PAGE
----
These infographics where we’re shown a picture of a “good” meal and a “bad” meal with a dollar amount, showing how easy is it to eat well on a low budget seem to be everywhere right now. Again. They make me curse a lot and I wish people would stop making them.

When I say I hate these, people assume I must love Big Macs and Pringles or something and that I’m angry because I’m feeling defensive. SO not even close. I’m not defending the food. I’m defending the choices that people make when they have to  buy this food. Choice might not even be a good word to use because that implies there’s more than one option. And hell, maybe there is more than one option but the not-so-healthy choice is the one that makes the most sense based on circumstances or geography or whatever. Or maybe someone really just wants to have one goddamned thing of french fries just because.

I posted these ones awhile ago. I’ve seen it floating around tumblr again lately and it still pisses me off.

SparkPeople  has these examples of how to spend your limited  money on better food.

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I’m betting most of you are looking at these and saying to yourself, “Where the hell are they shopping!?”
This is not representative of what food costs in my area. These prices must be reflective of things they found on sale.
I have seen these being reposted as evidence that  you can eat healthy on little money. It’s a classist assumption that this will be the case for every person living in poverty or on food stamps and that if they can’t manage to eat well on next to nothing, that must be their fault. 

I know I probably already belabored my point about  real food privilege, but I really don’t understand why people who are pro-health and real food feel that they need to fudge the truth of  food accessibility. I mean, why lie to sell a myth to people? Or is it that they’re just completely oblivious of the reality of it? It just makes people in a hard situation more frustrated to hear some sanctimonious preaching about something that other person probably has no real experience with.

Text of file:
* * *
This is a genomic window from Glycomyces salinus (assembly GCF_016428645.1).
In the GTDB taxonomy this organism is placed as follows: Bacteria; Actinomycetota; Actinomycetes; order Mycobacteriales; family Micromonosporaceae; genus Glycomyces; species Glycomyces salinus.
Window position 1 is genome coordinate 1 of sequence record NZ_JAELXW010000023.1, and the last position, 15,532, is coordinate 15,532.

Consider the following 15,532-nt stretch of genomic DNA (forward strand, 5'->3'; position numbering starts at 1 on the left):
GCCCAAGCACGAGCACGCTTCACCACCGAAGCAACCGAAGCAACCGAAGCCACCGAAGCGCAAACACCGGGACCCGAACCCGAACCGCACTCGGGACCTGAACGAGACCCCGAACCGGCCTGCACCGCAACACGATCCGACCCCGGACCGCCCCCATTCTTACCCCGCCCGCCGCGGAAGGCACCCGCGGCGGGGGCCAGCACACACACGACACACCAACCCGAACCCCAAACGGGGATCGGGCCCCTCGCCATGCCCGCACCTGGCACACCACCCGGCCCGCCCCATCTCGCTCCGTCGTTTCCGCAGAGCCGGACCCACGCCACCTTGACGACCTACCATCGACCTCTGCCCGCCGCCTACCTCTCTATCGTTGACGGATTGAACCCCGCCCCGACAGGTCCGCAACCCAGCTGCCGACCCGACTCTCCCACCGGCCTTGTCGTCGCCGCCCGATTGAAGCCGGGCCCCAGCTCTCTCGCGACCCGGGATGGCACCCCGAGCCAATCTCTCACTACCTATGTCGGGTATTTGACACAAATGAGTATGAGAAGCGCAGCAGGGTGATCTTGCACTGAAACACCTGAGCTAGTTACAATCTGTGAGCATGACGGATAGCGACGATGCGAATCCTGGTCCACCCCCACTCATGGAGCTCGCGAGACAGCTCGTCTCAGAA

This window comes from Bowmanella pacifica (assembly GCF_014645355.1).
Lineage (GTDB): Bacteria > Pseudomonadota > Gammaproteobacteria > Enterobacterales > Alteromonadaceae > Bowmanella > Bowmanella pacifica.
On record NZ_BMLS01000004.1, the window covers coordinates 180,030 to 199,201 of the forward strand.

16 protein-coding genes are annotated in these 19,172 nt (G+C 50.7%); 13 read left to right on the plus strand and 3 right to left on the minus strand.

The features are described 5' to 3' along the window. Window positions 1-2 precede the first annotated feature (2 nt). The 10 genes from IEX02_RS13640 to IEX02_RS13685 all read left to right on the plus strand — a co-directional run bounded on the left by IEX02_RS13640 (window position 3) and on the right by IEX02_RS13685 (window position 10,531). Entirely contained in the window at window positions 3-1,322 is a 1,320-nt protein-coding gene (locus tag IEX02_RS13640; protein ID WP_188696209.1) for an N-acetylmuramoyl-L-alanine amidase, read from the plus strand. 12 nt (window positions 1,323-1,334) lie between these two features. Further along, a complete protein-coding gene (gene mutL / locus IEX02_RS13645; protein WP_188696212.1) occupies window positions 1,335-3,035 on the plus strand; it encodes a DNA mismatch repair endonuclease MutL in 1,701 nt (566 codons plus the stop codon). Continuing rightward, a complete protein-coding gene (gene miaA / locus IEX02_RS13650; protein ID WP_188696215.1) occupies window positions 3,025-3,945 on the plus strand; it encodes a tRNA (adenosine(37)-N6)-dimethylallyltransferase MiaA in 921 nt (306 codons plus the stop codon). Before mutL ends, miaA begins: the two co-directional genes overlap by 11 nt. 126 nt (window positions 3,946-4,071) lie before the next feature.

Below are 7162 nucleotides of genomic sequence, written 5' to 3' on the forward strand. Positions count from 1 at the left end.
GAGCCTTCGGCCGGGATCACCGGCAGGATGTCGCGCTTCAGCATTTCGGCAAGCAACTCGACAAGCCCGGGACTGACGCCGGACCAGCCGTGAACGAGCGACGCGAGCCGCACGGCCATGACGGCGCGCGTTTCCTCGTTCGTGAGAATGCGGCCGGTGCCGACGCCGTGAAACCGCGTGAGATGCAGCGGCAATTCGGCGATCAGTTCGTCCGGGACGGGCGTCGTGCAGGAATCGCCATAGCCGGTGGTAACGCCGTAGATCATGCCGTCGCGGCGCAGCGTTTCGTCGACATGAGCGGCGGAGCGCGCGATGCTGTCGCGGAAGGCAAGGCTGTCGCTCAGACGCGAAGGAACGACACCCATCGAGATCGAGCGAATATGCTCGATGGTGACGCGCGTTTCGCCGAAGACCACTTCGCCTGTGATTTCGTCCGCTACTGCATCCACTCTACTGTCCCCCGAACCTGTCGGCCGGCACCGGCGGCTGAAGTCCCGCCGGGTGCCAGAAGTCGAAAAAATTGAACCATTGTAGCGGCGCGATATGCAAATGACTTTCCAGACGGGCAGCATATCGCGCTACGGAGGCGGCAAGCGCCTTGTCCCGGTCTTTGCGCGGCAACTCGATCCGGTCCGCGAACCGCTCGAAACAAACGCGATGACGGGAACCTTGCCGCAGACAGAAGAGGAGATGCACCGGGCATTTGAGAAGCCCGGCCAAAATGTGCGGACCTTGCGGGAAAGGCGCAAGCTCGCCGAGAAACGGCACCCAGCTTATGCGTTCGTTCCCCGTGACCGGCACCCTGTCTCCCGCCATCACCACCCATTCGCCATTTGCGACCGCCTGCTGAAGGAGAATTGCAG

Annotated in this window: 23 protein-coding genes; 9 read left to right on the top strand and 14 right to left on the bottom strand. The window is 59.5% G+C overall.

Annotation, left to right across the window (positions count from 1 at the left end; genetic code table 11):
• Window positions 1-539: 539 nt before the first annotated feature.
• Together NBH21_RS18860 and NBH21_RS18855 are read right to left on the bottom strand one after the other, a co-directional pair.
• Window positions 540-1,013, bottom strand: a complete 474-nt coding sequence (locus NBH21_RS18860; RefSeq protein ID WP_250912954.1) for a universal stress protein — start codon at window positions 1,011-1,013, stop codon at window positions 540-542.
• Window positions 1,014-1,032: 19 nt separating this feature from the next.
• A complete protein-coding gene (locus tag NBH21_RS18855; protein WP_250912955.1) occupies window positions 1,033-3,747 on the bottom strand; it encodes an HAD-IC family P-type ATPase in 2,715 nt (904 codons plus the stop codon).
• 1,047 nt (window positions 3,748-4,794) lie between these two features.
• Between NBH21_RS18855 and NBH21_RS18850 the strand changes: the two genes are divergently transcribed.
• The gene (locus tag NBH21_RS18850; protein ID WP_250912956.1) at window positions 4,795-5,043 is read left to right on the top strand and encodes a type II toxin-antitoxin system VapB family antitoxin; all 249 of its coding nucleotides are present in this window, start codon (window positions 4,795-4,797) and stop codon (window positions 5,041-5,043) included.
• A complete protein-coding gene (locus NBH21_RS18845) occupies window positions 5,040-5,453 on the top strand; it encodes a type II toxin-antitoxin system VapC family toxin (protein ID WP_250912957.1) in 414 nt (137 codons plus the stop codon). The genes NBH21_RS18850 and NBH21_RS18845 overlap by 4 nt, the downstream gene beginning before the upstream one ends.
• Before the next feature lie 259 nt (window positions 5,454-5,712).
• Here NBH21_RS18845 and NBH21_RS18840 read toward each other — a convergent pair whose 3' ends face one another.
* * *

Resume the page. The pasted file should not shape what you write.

This set comes from The New York Times article, Is Junk Food Really Cheaper? :

alithea on tumblr is going to help me out with some words here. It obviously pisses her off just as much as it does me:

this bullshit fills me with a very specific kind of rage. so, TIME TO DEBUNK!

  1. that meal from mcdonalds takes virtually no time to acquire AND is available almost anywhere.
  2. the second meal? that “salad” is lettuce … with nothing else, not even dressing unless its just olive oil or some milk i guess? gross.
  3. also thats the price of each serving, not an entire loaf of bread, a bottle of olive oil, etc. that stuff adds up which means you have to have a lot of money at one time to buy it all.
  4. that meal probably took an hour and a half to make, which is a long fucking time when you work multiple jobs or are caring for a lot of people or dont have help! seriously, if you are a single parent of three who works, is spending an hour and a half every night preparing a meal a likely option?
  5. same with beans and rice! also, you know whats a fucking bummer? eating beans and rice every night because you are poor. ask any person who has done it and they will tell you (you can start with me).
  6. there is a “nutrition” argument here that lacks a follow up: poor people are more likely to be doing physical labor and need more than 571 calories per meal.
  7. you know who is less likely to know how to bake or prepare a chicken? people without access to the internet, or libraries, or who werent taught how to by their parents because their parents worked all the time. access to healthy foods is a classist issue and classism is cyclical, you fucking morons.
  8. seriously, these sorts of infographics make me want to fucking flip tables. do you know why people don’t eat more fresh fruits and vegetables? because fresh fruits and vegetables are expensive, because they take a long time to prepare, because they dont live near a grocery store that has a decent produce section, because they dont have reliable transportation to get groceries to and from the grocery store, because they dont have the energy to plan all of the shit that is involved in making healthy, intentional, filling, balanced meals. basically: poor people get fucked, and then we get BLAMED for being lazy.
  9. eating “healthy”, aka access to fresh fruits and vegetables, is a privilege, first, foremost, always. so fuck you new york times and your ignorant goddamn infographic.
  10. there are SYSTEMATIC REASONS that we do not have equal access to fresh fruits and vegetables. they are very REAL problems. besides, you know, systematic poverty in america, the total mis-distribution of farm subsidies is a perfect place to start. read about that, then either get bent or start working on the actual problem